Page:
News | TCTAP 2024

ASSURE-DES Trial: Optimal Antiplatelet Strategy in DES Patients During Noncardiac Surgery

Ongoing Trials from Asan Medical Center


Hanbit Park
GangNeung Asan Hospital, Republic of Korea
The management of antiplatelet therapy in patients who need noncardiac surgery after percutaneous coronary intervention (PCI) with drug-eluting stents (DESs) requires consideration, including the risks of stent thrombosis with cessation and bleeding with continuation. The current guideline recommends continuation of aspirin perioperatively if the bleeding risk allows. However, for patients undergoing surgery with high bleeding risk (e.g. intracranial, spinal neurosurgery, or vitreoretinal ophthalmic surgery), discontinuation of aspirin is recommended at least 7 days preoperatively.

There are limited data on continuation of aspirin in patients with prior PCI with DES who are undergoing noncardiac surgery. The subgroup analysis of POISE-2 trial showed that in patients with prior PCI, continuation of aspirin reduced the risk of death or non-fatal myocardial infarction (MI) (hazard ratio [HR] 0.50; 95% confidence interval [CI] 0.26-0.95). The risk for major or life-threatening bleeding was neutral (HR 1.26; 95% CI 0.55-2.88). However, this study was underpowered and does not exclude a potential subgroup effect, as it was a subgroup analysis.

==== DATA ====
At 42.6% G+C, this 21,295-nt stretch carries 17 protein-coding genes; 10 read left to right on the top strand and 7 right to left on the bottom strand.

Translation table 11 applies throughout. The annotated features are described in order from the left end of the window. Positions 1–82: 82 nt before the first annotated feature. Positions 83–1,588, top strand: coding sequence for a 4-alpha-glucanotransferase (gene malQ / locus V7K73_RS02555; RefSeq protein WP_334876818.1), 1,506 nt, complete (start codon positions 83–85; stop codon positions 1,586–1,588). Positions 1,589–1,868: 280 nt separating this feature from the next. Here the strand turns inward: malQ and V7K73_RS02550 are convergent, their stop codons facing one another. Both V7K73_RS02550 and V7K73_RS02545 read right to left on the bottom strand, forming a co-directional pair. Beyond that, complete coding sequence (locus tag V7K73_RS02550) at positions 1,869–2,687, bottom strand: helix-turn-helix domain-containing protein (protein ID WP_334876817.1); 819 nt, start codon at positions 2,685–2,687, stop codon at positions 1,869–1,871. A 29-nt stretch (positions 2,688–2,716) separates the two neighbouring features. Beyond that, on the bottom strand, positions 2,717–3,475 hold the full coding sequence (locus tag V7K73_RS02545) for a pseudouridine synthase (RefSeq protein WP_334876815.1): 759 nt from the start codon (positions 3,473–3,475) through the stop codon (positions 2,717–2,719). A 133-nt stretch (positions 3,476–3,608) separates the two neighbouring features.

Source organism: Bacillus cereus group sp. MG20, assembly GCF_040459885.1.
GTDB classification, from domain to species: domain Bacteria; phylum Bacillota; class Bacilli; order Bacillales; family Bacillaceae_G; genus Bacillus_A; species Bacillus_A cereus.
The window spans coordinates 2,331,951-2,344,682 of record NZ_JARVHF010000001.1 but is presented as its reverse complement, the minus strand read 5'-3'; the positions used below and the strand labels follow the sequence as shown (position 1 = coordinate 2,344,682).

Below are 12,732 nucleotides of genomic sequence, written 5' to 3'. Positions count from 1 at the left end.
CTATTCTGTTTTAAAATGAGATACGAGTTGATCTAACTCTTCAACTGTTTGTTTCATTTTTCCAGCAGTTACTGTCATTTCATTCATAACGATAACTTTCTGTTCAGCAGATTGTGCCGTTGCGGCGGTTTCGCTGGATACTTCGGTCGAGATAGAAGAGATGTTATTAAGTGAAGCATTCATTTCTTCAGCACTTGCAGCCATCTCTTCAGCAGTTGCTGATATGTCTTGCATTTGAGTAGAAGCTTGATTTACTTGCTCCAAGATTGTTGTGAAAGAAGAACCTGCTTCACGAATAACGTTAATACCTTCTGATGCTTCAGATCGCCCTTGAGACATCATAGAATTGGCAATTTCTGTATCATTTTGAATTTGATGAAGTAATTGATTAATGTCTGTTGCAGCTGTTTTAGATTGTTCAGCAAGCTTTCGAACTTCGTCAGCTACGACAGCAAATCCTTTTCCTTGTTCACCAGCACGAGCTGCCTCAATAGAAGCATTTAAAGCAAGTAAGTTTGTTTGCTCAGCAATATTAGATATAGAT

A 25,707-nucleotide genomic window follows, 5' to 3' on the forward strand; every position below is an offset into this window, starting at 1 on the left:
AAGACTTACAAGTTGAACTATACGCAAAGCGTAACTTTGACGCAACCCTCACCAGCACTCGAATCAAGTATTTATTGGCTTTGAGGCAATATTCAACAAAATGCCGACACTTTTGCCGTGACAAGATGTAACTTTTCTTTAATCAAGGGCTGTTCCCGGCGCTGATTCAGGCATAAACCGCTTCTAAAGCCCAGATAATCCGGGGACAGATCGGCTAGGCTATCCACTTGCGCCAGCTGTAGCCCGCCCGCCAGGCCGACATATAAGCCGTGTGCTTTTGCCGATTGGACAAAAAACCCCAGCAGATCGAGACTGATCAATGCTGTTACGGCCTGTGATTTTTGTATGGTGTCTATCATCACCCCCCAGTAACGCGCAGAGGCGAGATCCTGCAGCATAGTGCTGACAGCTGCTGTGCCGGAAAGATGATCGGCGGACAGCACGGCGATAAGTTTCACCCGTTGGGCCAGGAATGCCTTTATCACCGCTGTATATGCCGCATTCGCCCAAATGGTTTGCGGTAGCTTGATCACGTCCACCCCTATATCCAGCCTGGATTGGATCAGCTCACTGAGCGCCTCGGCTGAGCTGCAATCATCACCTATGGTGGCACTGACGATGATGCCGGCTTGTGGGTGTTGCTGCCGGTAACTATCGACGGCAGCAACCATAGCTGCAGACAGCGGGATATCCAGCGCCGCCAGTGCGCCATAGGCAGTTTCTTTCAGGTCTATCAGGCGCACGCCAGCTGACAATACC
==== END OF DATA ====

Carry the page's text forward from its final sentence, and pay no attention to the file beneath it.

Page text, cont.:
Perioperative Antiplatelet Therapy in Patients With Drug-eluting Stent Undergoing Noncardiac Surgery (ASSURE-DES) trial is an investigator-initiated, prospective, multicenter, randomized controlled trial comparing the safety and efficacy of aspirin cessation or continuation in perioperative period of noncardiac surgery in patients who have undergone PCI with DES for more than 12 months (Figure 1). Key exclusion criteria includes recent acute coronary syndrome (ACS) (within 1 month), severe left ventricular dysfunction (EF ≤ 30%), severe valvular heart disease, emergent operation, or high bleeding risk operation (e.g., intracranial, intraspinal, or retinal surgery). The primary endpoint was a composite of all-cause death, stent thrombosis, MI and stroke from 5 days before to 30 days after surgery.

From March 2017 through to March 2024, a total of 900 patients were enrolled. The primary results will become available this year, which is anticipated to provide valuable clinical evidence to determine optimal antiplatelet therapy in patients who underwent PCI with DES before noncardiac surgery.

Figure 1. The study design of the ASSURE DES trial

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Ongoing Trials from Asan Medical Center

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Edited by

Hanbit Park
Hanbit Park , MD

GangNeung Asan Hospital, Korea (Republic of)

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